Women’s college basketball is in the midst of a renaissance, fueled by last spring’s national championship game between Caitlin Clark’s University of Iowa squad and Baltimore native Angel Reese’s LSU Tigers.

The excitement was not limited to the semifinals and the title game, with 357,542 fans in attendance for the entirety of the tournament, obliterating the previous NCAA women’s tournament record.

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The championship game saw an increase in television viewership of 103%, with an average of 9.9 million viewers, making it the most-viewed game in the history of women’s basketball. To put that number into perspective, more people tuned in to watch LSU vs. Iowa than any Stanley Cup game since 1973.

And one of the biggest reasons for that resurgence is Reese, the most outstanding player of the 2023 Final Four, who will be returning to Baltimore on Wednesday to play in front of a sellout crowd at Coppin State.

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“It’s amazing to see the popularity and the level of celebrity Angel has attained over the past year,” said Joy Bettis, an assistant girls basketball coach at Eastern Tech in Essex, as she sat with friends watching the Celtics play the Cavaliers on Thursday evening between bar hopping along 36th Street in Hampden. “And the excitement of her returning to Baltimore to play in front of the home crowd is palpable. She’s been on my radar since she was a student at St. Frances and the University of Maryland after that, before she transferred to LSU.

“Watching the season she had last year reignited my passion for the game and actually inspired me to get back into coaching. For people who are fans of the women’s game, getting a chance to see Angel play up close and personal at home is a very big deal.”

LSU basketball star and Baltimore native Angel Reese hosted a basketball clinic at Saint Frances Academy on July 19, 2023. Reese watches as the young women do layups on the court and offers them words of encouragement and high-fives.
Angel Reese hosted a basketball clinic at Saint Frances Academy in July. (Kaitlin Newman/The Baltimore Banner)

After winning the national championship, Reese returned home to a hero’s welcome. After winning an ESPY for the best breakthrough athlete, she had the outdoor basketball court at the Scotts Branch Recreation Activity Center named in her honor. She raised money for scholarships at St. Frances at a DTLR event, was honored by Mayor Brandon Scott at City Hall and threw out the first pitch at an Orioles game.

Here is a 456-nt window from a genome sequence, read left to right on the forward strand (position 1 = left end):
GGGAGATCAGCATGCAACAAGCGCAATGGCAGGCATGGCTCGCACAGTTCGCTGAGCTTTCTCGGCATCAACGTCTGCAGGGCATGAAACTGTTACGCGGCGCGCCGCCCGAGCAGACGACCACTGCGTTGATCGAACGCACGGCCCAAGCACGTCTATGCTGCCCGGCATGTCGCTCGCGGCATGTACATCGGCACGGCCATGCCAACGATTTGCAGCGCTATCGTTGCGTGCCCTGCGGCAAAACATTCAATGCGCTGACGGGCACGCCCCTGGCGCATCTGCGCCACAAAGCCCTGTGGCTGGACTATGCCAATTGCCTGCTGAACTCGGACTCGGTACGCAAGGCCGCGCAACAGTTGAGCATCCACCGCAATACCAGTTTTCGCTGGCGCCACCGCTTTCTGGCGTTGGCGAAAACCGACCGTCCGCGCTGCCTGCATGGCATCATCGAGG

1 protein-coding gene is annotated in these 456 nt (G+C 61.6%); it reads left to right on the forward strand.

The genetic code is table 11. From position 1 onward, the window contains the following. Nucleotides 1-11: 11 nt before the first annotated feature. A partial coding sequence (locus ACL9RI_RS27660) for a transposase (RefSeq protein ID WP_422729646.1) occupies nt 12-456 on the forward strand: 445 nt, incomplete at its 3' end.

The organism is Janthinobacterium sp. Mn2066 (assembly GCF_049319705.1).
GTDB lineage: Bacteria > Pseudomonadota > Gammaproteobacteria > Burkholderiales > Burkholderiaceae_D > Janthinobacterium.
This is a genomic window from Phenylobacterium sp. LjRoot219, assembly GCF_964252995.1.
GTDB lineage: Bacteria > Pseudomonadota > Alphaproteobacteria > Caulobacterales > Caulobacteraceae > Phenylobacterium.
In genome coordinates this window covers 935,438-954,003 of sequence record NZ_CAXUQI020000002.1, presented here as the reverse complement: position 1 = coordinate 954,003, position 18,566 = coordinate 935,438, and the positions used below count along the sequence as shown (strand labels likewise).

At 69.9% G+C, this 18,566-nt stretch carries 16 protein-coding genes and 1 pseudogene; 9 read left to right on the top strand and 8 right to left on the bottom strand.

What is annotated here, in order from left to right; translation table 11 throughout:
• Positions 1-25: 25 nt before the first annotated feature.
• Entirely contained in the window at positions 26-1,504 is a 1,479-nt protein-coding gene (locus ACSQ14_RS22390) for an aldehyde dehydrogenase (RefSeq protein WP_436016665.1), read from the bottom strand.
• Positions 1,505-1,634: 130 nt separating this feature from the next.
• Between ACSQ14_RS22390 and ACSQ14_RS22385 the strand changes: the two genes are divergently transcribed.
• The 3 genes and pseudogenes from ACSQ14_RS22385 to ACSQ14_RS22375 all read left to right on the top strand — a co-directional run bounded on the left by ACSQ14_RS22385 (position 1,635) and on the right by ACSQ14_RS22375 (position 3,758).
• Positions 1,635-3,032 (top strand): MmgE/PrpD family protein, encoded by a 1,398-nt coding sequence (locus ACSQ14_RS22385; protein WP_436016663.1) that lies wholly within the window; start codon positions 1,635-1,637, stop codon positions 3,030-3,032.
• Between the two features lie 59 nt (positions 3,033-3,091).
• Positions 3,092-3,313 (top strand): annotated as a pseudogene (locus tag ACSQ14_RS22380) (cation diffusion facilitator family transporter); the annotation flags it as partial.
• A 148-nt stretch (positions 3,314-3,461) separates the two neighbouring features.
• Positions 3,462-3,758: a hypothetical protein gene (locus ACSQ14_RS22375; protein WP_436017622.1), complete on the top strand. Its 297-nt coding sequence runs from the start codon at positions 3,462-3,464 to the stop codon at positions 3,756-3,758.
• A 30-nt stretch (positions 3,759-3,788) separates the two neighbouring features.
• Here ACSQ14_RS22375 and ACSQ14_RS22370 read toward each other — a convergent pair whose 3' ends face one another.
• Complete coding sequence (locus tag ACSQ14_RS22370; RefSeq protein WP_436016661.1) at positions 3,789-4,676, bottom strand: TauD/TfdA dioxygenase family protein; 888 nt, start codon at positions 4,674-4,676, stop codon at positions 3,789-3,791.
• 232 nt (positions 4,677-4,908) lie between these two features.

She signed an endorsement deal with Reebok, in what the brand said was a new strategy to reclaim its spot near the top of sports and pop culture, as it enjoyed when Allen Iverson was at the apex of his marketing powers.

Unfortunately, with her surge in popularity and the hometown folks clamoring to see her play in person, the normal $15 general admission ticket is being sold for $72 to $170 on Vivid Seats. On SeatGeek, LSU-Coppin tickets are selling for $72-$174.

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“I’m not into the WNBA, but watching the tournament last year made me appreciate the women’s college game,” Daniel Jacob said as he sat with Bettis on Thursday evening. “The excitement was comparable to a Ravens playoff game. When I found out that LSU was coming to Baltimore, I was looking forward to bringing my daughter to the game, but I was shocked at the prices that are being charged. I figured I’d pay $30 for two tickets, get some hot dogs and chicken tenders and have a good time watching some great players. But $170 per ticket? I’m not going to be able to swing that.”

Bettis has also been priced out, but she understands the economic factors at play and will continue to root for Reese from a distance.

Angel Reese throws the ceremonial first pitch at Camden Yards before the Orioles vs. Dodgers game on July 18.

“Angel is one of the most popular, marketable and in-demand athletes in the country right now,” Bettis said. “I’m glad that whatever issues she was going through in the locker room that caused her to be suspended for a few games have been resolved. As a former player and now as a coach, I know that things happen within the team dynamic behind closed doors. She might be a celebrity with a healthy [name, image and likeness] portfolio, but we can’t lose sight of the fact that this is new terrain for her. She’s still a young person in her formative stages.

“The awesome thing is that women’s college basketball is in the best shape it’s ever been in and it’s only going to grow from here,” Bettis continued. “With players like Angel Reese, Caitlin Clark, UConn’s Paige Bueckers and USC’s freshman sensation, JuJu Watkins, the future of the college game is beyond bright.”

Alejandro Danois was a sports writer for The Banner. He specializes in long-form storytelling, looking at society through the prism of sports and its larger connections with the greater cultural milieu. The author of The Boys of Dunbar, A Story of Love, Hope and Basketball, he is also a film producer and cultural critic. 

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